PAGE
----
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Published on Jan 26, 2018
The interpreter's English translation provided during this interview is potentially incomplete and/or inaccurate. If you are not fluent in Tibetan, please refer to the interview transcript for the complete and correct English translation. Read the interview transcript in English at http://tibetoralhistory.org/Interview...
** This interview about life in Tibet was conducted by the Tibet Oral History Project. This non-profit organization aims to preserve the history and culture of the Tibetan people by interviewing elderly Tibetan refugees about life in Tibet before and after the Chinese invasion. Learn more at http://www.TibetOralHistory.org.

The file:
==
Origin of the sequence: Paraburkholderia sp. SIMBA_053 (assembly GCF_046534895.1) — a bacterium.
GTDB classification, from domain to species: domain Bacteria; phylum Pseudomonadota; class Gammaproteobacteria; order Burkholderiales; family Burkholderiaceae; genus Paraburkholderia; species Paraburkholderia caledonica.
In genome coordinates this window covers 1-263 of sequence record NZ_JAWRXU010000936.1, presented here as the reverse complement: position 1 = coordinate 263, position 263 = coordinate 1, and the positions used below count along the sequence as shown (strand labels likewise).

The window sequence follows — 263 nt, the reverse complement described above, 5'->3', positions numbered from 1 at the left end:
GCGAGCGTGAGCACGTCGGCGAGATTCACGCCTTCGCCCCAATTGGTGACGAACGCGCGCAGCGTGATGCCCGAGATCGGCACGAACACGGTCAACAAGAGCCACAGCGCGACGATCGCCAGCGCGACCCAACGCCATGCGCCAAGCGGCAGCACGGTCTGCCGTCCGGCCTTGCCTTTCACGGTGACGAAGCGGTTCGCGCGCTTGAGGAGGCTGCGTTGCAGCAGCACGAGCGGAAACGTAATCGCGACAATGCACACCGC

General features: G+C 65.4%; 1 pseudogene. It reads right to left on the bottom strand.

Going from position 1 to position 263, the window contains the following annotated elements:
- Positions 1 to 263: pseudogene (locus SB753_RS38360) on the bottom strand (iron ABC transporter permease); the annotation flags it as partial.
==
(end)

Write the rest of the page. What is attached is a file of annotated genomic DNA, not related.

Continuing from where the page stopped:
** Interview Summary: Ngawang Lobsang led a multi-faceted career--as a monk, a trader and, later, as a guerrilla fighter. He joined a monastery at age 7 or 8 and as a young adult left the monastery seeking revenge for his father's death. Then he became trader, transporting food, cooking utensils and clothing on yaks, which he traded for butter and cheese with nomads in Bhutan. Ngawang Lobsang became a member of the Chushi Gangdrug Resistance Force around age 20. In spite of their limited man power and weapons, the Chushi Gangdrug fought the Chinese successfully over 20 times. Ngawang Lobsang provides detailed accounts of some of these encounters and pays tribute to Chushi Gangdrug's leader, Andrug Gonpo Tashi. He believes he and his companions escaped death as a result of the protective amulets they wore and their modus operandi of fighting during the day and changing camp locations at night. After fleeing to India, Ngawang Lobsang soon traveled to Mustang in Nepal, where other soldiers had regrouped to form a fighting unit. After training for two or three years, lack of food and weapons eventually forced many guerrillas to return to India. Before coming to Bylakuppe, India, where he started a family, Ngawang Lobsang served in the Indo-Tibetan Border Police.